/*!
   */
   kDNSServiceFlagsValidateOptional = 0x800000,
   /*!
   */
   kDNSServiceFlagsWakeOnlyService = 0x1000000,
   /*
   * This flag is meaningful only in DNSServiceBrowse. When set,
   * the system will stop issuing browse queries on the network once the number
   * of answers returned is one or more.  It will issue queries on the network
   * again if the number of answers drops to zero.
   * This flag is for Apple internal use only. Third party developers
   * should not rely on this behavior being supported in any given software release.
   */
   kDNSServiceFlagsThresholdOne = 0x2000000,
   /*
   * This flag is meaningful only in DNSServiceBrowse. When set,
   * the system will stop issuing browse queries on the network once the number
   * of answers has reached the threshold set for Finder.
   * It will issue queries on the network again if the number of answers drops below
   * this threshold.
   * This flag is for Apple internal use only. Third party developers
   * should not rely on this behavior being supported in any given software release.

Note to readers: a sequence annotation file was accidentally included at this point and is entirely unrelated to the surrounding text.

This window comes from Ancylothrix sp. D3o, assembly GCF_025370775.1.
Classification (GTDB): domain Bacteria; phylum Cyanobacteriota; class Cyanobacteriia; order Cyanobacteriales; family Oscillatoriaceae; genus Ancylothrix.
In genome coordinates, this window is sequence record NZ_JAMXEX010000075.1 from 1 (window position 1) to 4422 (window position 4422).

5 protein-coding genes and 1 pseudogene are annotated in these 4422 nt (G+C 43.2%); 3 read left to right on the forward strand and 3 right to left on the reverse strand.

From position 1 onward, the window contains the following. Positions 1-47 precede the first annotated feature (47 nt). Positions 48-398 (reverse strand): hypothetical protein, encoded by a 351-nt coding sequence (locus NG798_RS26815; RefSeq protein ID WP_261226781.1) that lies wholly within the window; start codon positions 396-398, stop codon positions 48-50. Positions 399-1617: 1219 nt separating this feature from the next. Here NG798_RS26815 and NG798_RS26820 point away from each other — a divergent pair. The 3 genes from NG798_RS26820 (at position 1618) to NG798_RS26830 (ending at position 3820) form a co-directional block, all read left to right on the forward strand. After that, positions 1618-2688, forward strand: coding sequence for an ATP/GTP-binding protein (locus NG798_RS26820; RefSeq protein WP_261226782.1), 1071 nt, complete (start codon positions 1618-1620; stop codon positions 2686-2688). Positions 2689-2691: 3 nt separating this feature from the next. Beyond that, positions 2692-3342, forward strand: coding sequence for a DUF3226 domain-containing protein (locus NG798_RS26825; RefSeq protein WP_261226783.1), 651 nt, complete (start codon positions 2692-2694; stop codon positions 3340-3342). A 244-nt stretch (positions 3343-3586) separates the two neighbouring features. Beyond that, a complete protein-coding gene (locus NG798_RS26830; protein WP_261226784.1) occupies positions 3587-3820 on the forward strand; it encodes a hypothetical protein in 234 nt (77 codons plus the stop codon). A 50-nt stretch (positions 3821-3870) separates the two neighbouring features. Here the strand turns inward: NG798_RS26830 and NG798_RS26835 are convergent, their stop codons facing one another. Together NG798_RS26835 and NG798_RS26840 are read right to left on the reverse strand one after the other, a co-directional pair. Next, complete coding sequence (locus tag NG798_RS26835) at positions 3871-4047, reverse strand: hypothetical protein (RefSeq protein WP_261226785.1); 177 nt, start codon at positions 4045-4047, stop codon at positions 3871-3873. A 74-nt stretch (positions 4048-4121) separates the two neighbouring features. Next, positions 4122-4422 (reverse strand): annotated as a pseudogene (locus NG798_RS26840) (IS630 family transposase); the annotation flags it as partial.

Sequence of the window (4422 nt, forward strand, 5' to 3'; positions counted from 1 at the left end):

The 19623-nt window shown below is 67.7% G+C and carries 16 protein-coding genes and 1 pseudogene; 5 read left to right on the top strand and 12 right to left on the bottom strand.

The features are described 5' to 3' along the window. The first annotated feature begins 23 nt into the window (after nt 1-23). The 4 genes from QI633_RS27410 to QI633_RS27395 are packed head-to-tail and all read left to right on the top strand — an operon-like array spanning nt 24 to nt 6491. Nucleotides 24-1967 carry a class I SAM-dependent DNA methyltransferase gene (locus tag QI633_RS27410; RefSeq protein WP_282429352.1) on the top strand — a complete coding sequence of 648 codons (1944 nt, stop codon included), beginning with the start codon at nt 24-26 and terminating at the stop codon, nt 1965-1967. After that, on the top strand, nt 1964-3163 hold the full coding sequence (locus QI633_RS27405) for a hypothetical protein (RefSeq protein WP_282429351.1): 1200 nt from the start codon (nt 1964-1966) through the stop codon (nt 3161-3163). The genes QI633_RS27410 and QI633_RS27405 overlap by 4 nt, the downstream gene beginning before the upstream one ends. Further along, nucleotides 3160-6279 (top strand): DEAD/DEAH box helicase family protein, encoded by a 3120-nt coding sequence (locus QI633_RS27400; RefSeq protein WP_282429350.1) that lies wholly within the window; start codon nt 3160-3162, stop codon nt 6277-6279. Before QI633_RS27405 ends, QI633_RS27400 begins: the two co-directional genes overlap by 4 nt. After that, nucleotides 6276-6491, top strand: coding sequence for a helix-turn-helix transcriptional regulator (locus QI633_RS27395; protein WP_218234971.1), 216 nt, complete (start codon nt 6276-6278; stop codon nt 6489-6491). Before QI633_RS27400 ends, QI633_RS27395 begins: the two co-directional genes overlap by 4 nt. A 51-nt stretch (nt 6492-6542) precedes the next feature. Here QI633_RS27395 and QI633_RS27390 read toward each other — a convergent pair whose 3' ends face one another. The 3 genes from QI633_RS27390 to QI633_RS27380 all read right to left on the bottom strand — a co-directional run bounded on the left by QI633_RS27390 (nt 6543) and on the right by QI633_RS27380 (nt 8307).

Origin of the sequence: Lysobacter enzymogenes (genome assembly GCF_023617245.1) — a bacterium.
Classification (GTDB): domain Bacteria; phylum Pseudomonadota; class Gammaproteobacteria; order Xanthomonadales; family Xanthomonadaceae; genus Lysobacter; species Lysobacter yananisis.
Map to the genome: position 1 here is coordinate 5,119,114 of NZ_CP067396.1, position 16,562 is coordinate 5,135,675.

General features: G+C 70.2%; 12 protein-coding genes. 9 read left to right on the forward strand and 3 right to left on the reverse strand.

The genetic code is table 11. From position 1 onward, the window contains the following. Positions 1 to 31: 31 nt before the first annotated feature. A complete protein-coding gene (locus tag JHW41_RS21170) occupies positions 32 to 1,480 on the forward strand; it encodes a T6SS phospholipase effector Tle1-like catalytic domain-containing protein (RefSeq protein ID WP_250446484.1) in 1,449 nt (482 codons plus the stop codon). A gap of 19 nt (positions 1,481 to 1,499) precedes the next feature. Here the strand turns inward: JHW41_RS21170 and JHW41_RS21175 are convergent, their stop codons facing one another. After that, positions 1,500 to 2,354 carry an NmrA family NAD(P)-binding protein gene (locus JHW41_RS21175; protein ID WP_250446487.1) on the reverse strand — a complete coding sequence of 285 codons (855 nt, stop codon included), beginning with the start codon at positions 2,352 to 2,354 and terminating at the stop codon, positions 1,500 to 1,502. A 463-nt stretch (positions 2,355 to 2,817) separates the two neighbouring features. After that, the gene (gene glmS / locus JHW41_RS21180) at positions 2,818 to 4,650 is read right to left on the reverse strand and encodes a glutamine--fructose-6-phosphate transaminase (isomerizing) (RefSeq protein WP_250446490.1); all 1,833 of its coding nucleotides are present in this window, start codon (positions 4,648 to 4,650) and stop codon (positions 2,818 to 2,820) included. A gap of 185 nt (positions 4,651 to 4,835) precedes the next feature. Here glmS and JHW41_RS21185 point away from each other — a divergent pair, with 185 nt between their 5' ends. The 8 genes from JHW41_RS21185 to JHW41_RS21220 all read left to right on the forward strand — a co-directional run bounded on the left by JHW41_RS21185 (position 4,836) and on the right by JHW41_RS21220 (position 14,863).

*/
   kDNSServiceFlagsThresholdFinder = 0x4000000,
   /*
   * When this flag is set in the client callback add or remove event,
   * it indicates that the browse answer threshold has been reached and no
   * browse requests will be generated on the network until the number of answers falls
   * below the threshold value.  Add and remove events can still occur based
   * on incoming Bonjour traffic observed by the system.
   * The set of services return to the client is not guaranteed to represent the
   * entire set of services present on the network once the threshold has been reached.
   *
   * Note,
   while kDNSServiceFlagsThresholdReached and kDNSServiceFlagsThresholdOne
   * have the same value,
   there  isn't a conflict because kDNSServiceFlagsThresholdReached
   * is only set in the callbacks and kDNSServiceFlagsThresholdOne is only set on
   * input to a DNSServiceBrowse call.
   */